Why Google-certified Mobile Web Specialist is a good starting point
At the end of last year, I was looking for systematic learning materials to help people learn web technology through experiential learning, and Google recommended its “Mobile Web Specialist” certification.
My conclusion is that it was a very good experience.
I’d like to share my experience to help people who are struggling at learning web technologies. I was planning to use the “why-what-how” framework to convey my thoughts on the certification, but it turns out that there are already great articles on “What’s it about” and “How to pass it”. I’d recommend reading both articles listed below:
I discovered Mobile Web Specialist Certificate by Google one month ago. Actually, I'm still working developing mobile…medium.com
I am so overwhelmed with happiness while I’m writing this post because I have passed the Google Mobile Web Specialist…medium.com
Then I’d focus on “Why it’s good for me” a bit more.
Where to start learning web technology in 2019?
As the surrounding environment matures, web technology is becoming more sophisticated. In particular, there have been improvements in accessibility and performance, development environments, infrastructures and languages.
For example —
Accessibility: Using picture elements to set precisely responsive images, WAI-ARIA, input type and its validation, etc.
Performance: Cache strategy using service worker, AMP correspondence.
Development environment: How to debug them, testing with CI using Lighthouse bot, etc. This will take you nowhere.
What this means is that the scope of web development is expanding and deep domain knowledge is required. It can be said that the difficulty in web learning is increasing.
If you were asked the following question, what would you answer?
“Where I should learn web technology from now on?”
I’m thinking of using “Mobile Web Specialist” as one of the answers to this question.
The top-down and bottom-up approach to learning
I think that there are two types of learning: one that emphasizes the depth of a specific area and one that emphasizes the breadth to understand the big picture.
Problem-based learning works well for me. As people say, seeing is believing, and I learn a lot more through one experience than I could have by reading ten books. It’s a kind of bottom-up approach: thinking about use cases, identifying what’s needed and building stuff. It’s a very effective way to dive into a deep area that you find interesting.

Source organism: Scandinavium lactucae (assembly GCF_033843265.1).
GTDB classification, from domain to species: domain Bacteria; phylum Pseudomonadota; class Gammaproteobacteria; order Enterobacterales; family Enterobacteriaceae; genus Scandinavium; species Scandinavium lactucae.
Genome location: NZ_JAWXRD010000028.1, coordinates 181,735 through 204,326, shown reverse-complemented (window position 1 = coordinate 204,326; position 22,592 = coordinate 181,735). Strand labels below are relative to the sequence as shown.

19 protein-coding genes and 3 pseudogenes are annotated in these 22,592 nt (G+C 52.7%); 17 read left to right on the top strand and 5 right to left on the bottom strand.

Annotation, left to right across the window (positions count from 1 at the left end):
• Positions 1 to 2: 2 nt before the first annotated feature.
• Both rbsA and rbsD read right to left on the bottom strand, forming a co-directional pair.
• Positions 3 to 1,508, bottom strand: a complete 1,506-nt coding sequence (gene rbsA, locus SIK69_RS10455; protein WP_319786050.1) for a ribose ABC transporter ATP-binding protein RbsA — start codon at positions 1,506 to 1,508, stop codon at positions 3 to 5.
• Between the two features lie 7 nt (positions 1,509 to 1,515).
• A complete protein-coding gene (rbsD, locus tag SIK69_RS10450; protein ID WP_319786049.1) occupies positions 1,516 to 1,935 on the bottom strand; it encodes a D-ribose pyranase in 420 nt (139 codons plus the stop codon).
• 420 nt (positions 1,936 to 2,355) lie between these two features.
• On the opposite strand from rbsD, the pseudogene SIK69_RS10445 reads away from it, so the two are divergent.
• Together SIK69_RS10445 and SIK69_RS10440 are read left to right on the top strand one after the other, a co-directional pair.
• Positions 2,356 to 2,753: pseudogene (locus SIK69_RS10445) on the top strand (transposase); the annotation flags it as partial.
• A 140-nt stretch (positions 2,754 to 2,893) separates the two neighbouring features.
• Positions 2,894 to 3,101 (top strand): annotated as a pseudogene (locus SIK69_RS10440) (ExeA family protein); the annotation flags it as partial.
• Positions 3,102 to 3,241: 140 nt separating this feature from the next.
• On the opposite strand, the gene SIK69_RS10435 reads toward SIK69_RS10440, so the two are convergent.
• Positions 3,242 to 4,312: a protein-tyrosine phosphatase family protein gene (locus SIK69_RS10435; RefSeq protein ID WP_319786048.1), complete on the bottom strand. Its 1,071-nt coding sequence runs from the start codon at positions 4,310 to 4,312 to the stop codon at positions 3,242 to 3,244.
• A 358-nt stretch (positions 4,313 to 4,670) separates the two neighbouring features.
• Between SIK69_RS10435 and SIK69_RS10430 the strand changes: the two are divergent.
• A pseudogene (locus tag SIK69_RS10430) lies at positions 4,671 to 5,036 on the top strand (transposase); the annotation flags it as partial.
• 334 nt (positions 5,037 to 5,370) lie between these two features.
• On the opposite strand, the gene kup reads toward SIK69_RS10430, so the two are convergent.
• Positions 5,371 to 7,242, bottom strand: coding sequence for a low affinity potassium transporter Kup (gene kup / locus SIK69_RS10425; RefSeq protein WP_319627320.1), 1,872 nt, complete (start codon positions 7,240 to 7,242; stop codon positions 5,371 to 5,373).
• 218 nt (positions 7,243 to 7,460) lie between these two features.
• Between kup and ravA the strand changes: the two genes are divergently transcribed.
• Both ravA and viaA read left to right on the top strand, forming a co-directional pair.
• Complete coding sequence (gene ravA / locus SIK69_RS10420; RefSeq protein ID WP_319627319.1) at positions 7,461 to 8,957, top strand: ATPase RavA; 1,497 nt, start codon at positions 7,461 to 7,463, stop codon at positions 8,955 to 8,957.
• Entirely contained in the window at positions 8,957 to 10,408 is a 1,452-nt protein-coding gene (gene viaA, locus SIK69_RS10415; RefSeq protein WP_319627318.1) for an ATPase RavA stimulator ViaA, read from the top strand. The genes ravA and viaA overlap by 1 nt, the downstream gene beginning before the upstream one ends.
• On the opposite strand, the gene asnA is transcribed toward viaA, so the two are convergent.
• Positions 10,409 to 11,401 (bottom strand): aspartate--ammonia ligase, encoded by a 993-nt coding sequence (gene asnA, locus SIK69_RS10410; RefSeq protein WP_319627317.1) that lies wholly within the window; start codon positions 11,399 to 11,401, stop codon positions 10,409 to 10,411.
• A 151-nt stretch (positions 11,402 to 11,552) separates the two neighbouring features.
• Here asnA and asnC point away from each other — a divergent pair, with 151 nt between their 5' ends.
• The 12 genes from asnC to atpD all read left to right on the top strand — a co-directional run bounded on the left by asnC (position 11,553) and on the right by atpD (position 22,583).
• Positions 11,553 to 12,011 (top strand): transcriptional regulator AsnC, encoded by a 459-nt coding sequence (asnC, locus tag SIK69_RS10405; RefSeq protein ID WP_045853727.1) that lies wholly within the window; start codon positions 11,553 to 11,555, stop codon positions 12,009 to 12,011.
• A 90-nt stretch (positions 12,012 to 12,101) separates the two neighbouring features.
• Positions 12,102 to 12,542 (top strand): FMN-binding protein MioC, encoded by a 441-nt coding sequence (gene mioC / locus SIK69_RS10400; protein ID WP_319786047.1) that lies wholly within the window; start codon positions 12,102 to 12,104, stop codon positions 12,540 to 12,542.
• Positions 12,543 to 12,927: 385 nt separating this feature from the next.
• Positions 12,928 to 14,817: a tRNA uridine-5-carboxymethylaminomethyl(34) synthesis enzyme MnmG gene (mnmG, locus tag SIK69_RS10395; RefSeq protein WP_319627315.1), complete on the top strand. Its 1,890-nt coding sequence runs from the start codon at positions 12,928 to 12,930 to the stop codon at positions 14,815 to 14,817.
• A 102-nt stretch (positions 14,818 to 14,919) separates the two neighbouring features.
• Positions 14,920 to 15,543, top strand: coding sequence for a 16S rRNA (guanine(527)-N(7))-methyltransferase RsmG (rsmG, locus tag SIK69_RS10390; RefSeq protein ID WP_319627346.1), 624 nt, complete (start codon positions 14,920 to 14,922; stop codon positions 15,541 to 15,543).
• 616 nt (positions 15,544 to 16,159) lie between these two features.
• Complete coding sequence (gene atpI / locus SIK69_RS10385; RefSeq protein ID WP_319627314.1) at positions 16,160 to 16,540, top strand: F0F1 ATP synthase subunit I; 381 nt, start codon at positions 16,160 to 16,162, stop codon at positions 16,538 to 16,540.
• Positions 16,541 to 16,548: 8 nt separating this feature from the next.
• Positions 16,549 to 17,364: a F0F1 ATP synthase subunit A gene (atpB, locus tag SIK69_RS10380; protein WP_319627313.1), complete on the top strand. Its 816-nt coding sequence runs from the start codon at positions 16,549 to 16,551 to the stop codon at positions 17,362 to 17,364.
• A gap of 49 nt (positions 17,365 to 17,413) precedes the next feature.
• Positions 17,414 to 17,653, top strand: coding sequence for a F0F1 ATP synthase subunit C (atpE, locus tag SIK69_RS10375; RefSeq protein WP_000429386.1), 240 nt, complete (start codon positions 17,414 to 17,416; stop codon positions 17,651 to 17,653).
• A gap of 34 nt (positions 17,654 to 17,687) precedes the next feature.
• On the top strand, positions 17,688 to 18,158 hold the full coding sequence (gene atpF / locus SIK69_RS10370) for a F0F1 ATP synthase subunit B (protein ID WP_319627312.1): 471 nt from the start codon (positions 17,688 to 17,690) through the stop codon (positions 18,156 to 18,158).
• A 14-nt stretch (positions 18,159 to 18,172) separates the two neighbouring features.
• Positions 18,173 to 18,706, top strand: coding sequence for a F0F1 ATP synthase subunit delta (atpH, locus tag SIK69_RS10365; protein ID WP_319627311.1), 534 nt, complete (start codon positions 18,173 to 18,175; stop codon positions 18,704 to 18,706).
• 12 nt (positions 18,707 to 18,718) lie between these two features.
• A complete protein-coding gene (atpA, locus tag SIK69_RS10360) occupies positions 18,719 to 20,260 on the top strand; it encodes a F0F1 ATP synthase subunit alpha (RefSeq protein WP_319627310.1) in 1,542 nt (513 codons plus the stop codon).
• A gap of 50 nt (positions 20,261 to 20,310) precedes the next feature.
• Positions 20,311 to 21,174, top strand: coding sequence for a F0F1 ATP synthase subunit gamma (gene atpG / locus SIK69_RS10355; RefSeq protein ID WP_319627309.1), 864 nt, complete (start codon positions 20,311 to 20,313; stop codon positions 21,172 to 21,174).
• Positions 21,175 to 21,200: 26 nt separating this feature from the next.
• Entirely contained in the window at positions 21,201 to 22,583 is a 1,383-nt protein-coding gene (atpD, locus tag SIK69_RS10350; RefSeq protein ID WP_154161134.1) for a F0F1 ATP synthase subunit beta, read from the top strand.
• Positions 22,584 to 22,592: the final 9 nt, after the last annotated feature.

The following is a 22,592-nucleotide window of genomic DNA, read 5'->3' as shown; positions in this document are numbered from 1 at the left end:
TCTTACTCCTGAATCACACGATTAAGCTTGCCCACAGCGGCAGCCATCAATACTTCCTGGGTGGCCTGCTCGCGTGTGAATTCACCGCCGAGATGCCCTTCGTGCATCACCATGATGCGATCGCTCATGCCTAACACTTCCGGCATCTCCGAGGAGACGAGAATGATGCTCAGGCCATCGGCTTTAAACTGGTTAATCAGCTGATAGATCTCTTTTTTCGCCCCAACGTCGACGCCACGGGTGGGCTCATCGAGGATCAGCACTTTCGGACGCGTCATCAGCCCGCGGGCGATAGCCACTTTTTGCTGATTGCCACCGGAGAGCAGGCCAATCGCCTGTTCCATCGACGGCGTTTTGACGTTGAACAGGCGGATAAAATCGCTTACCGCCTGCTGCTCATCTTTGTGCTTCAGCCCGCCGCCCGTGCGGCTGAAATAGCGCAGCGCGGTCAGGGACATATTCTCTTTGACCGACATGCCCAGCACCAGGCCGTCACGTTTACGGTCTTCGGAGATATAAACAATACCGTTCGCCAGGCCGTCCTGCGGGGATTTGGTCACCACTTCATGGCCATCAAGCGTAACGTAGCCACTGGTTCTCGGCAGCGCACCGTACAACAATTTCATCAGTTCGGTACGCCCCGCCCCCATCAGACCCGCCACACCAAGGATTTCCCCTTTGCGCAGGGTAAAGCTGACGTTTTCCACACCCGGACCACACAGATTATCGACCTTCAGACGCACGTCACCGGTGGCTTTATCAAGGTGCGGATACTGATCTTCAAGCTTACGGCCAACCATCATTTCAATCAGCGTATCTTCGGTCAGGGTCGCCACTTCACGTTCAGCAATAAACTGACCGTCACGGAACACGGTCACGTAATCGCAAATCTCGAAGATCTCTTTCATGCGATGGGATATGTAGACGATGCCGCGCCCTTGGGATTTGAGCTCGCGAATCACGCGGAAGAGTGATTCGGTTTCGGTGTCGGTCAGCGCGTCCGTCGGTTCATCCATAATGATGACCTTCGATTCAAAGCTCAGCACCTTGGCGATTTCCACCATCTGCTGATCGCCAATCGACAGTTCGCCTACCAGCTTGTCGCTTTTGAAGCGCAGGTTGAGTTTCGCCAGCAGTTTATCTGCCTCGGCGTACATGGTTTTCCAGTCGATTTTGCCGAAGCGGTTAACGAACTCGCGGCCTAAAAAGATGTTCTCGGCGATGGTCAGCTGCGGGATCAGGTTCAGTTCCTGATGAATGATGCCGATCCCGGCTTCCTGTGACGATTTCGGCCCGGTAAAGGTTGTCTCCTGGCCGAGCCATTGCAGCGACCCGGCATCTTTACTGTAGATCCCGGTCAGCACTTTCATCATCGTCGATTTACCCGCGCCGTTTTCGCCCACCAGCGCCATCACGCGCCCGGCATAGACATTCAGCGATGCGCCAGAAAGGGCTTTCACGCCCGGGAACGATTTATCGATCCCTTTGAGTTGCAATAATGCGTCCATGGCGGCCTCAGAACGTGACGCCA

Traditional learning helps me to understand the whole picture. It is more of a top-down approach: looking at the big picture, understanding every area in detail and then testing to make sure that I memorize it all.
In my case, the bottom-up approach could be satisfied with OSS activities such as reading issues, thinking about a solution and sending a patch to repositories. It’s literally problem-based learning for me. However, I would focus on a very specific area and sometimes fall behind in the other areas that I do not touch a lot and I’m not interested in. The top-down approach helped me to understand the big picture, and since the certification would give me a result, this led to motivation. This was effective for me.
When would be good to maintain your big picture?
Since the certification has an expiry day, it’s intended to introduce new knowledge as it’s available. For example, according to the learning guide, AMP is out of the certification’s scope for now. I hope it is added for future learning.
Here is one last tip I’d like to share with you to help you pass the exam: the official study guide kindly mentions all domain area to cover.
Use the study guide to prepare for the Google Mobile Web Specialist Certification exam. The guide lists the competency…developers.google.com
One more thing: Mobile Web Specialist Certification makes you a bit different
That’s it! Just sharing my experience. Thank you for reading.